Notes

I saw that my life was a vast glowing empty page and I could do anything I wanted

Category Archives: Culture

Broken Glass

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Norton Folgate Demolition

Picture: Inspiring City

With Soho fast becoming a corporate shopping plaza and East End pubs smashed to the bone and re-branded as microbreweries. I find myself conflicted by the changing shape of London. Like Google’s Pac-Man eating its way through the city, the shabby old London is being swept away.

Pretty quickly you’ll have nothing left but glass apartments and rich men with tattoos. It feels decadent and precious to complain about this. Like everyone else, the world you leave behind will be virtually unrecognisable to the one you were brought up in.

The Griffin

Generation Z won’t notice the difference and individually you’re powerless to resist. But I feel immensely sad walking through Norton Folgate and Shoreditch seeing rows of Victorian warehouses earmarked for demolition. For me they are as beautiful and relevant to London’s cultural heritage as anything in Chelsea or Kensington.

Aldgate

Picture: The Urban Adventures of Keïteï

With luxury developers blinding future generations of their cultural inheritance, it feels cruel and unnecessary to see London’s rough edges destroyed. When I first moved to East London in early 2008, I remember arriving at Aldgate East tube station feeling a raw, dirty sensation. I loved the textural grace and industrial facades of Shoreditch immediately. I remember feeling incredibly naive and very much alive.

Jack the Ripper

Exploring my local area at the weekends, I spotted ivy clad philanthropist mansions, rows of broken factories and scary old man pubs serving only Fosters. After dark the Gerkin would sparkle in the distance and Jack the Ripper walking tours were growing in popularity.

Ironically there is nothing to see on these Ripper tours, almost all the original sites have been knocked down or rebuilt to such an extent they are virtually unrecognisable. It’s pretty hard to ‘feel the atmosphere’ standing outside a Pret A Manger.

The White Hart Whitechapel

Living in Whitechapel and Bow for eighteen months, my favourite Victorian free house was the White Hart, a corner pub frequented by Cockney geezers and ragtag students. Always a bear pit on Champions League nights, everyone would pack into the pub like a seventies football terrace, creating a better atmosphere than the games themselves.

The food was terrible and you wouldn’t dream of making eye contact with the West Ham fans, but it captured the ramshackle atmosphere of E2. Like many East London boozers it has been converted into a gourmet restaurant now. Walking past the upgraded venue in 2015, the microbrewery is busier than ever before serving pan roasted sea-bass, pesto mash and tender-stem broccoli.

There is nothing inherently wrong with gourmet restaurants and demographics will inevitably shift and evolve over time. Only entering the refurbished White Hart Brew Pub™ you could literally be in any UK chain bar ordering locally sourced fish for £16.50.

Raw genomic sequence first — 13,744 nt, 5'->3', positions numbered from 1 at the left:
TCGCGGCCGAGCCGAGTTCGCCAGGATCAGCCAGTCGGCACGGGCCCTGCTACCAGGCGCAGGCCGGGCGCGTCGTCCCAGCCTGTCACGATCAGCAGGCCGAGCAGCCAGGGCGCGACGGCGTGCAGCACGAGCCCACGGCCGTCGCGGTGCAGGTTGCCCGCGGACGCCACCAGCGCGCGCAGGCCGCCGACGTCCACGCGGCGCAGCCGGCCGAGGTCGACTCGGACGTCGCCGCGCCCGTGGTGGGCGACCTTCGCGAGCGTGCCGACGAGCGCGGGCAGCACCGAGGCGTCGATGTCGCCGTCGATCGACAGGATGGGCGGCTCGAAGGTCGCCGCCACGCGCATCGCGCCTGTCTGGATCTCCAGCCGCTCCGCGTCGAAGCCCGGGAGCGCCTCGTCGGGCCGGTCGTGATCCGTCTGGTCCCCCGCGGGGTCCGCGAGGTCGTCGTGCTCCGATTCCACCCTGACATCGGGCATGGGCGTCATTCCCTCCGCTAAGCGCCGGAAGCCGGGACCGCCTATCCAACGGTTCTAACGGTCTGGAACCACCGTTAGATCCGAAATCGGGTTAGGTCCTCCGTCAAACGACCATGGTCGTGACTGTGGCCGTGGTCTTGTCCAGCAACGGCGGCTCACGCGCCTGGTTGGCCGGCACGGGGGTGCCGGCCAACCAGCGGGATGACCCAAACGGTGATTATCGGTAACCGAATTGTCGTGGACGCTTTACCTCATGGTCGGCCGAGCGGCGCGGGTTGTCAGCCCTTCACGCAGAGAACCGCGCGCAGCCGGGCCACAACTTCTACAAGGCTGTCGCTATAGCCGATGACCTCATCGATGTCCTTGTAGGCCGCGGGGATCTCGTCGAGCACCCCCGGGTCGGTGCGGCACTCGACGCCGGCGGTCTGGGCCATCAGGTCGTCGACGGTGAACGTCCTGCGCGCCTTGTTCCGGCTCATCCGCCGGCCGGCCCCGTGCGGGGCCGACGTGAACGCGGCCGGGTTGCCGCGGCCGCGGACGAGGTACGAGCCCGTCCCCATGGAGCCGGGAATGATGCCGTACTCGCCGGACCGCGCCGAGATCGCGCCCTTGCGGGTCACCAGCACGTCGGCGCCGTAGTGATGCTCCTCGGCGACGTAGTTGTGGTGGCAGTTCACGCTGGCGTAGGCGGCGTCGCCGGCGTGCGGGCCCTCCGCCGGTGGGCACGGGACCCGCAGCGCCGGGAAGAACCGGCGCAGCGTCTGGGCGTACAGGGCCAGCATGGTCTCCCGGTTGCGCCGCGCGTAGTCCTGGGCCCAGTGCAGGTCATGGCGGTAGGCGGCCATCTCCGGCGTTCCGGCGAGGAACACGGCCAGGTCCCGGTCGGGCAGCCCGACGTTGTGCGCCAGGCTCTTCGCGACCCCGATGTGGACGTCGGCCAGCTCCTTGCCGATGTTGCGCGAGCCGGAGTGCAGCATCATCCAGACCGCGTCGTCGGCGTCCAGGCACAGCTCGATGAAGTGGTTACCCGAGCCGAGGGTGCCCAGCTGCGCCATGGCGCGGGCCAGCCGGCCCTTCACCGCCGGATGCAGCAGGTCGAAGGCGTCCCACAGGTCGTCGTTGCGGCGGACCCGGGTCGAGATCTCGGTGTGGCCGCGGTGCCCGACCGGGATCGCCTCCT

It’s safe, predictable and meticulously branded just like their Facebook page.

The views of the local community about the development of Spitalfields are 'cynically disregarded'

Its not only working-class pubs that are being gutted of their cultural heritage. Silk weavers homes, Georgian townhouses, children’s hospitals and historic trading markets have all been replaced by luxury flats over the past ten years.

Across London the grubby underbelly of alternative counter-culture is being slowly dismantled to the point there will be nothing left. Gone already are the dirty jazz clubs and bohemian squats in Soho. They are even demolishing an arthouse cinema for the financial benefit of a tiny global minority.

Madam Jojos

Destroying what made the area so attractive to visitors in the first place, global capitalism is paradoxically eating itself. Does anyone want to arrive in Spitalfields on a Sunday afternoon and discover nothing but ghastly office blocks and chain coffee shops?

Most people assume all change is growth and movement must go forward, but I am not sure this is necessarily true. Perhaps I am lucky to live here while the residue of past centuries are still visible.

London will inevitably change as buildings are not supposed to last forever. Like any other city in the Western world; fashions evolve, communities die and modernist epochs will be grafted onto any available space. But do you want to live in a smart city where everything looks the same? An urban fire forest that sparkles at night and morphs into dullness at day. Rough edges still have a role to play in my book. Show me the glint of light on broken glass.

The Seagull

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The SeagullFriends come and go, but great art stays with you forever. That was the lesson I took from my first ever Chekhov play at the Southwark Playhouse in late 2012. A new version of The Seagull by Anya Reiss. Essentially there is no real narrative: a quixotic young writer loves an actress, who ends up falling for a careerist novelist and the writer is prematurely destroyed by his talent.

A seagull is shot down for no reason and adrift in a chaos of dreams, the symbolism of the dead bird has never left me. I found it incredibly moving how our desire for love, art and fame can be eliminated for no reason. There doesn’t have to be a reason for anything. The poignancy of the show was further heightened when I discovered Anya Reiss was only twenty one.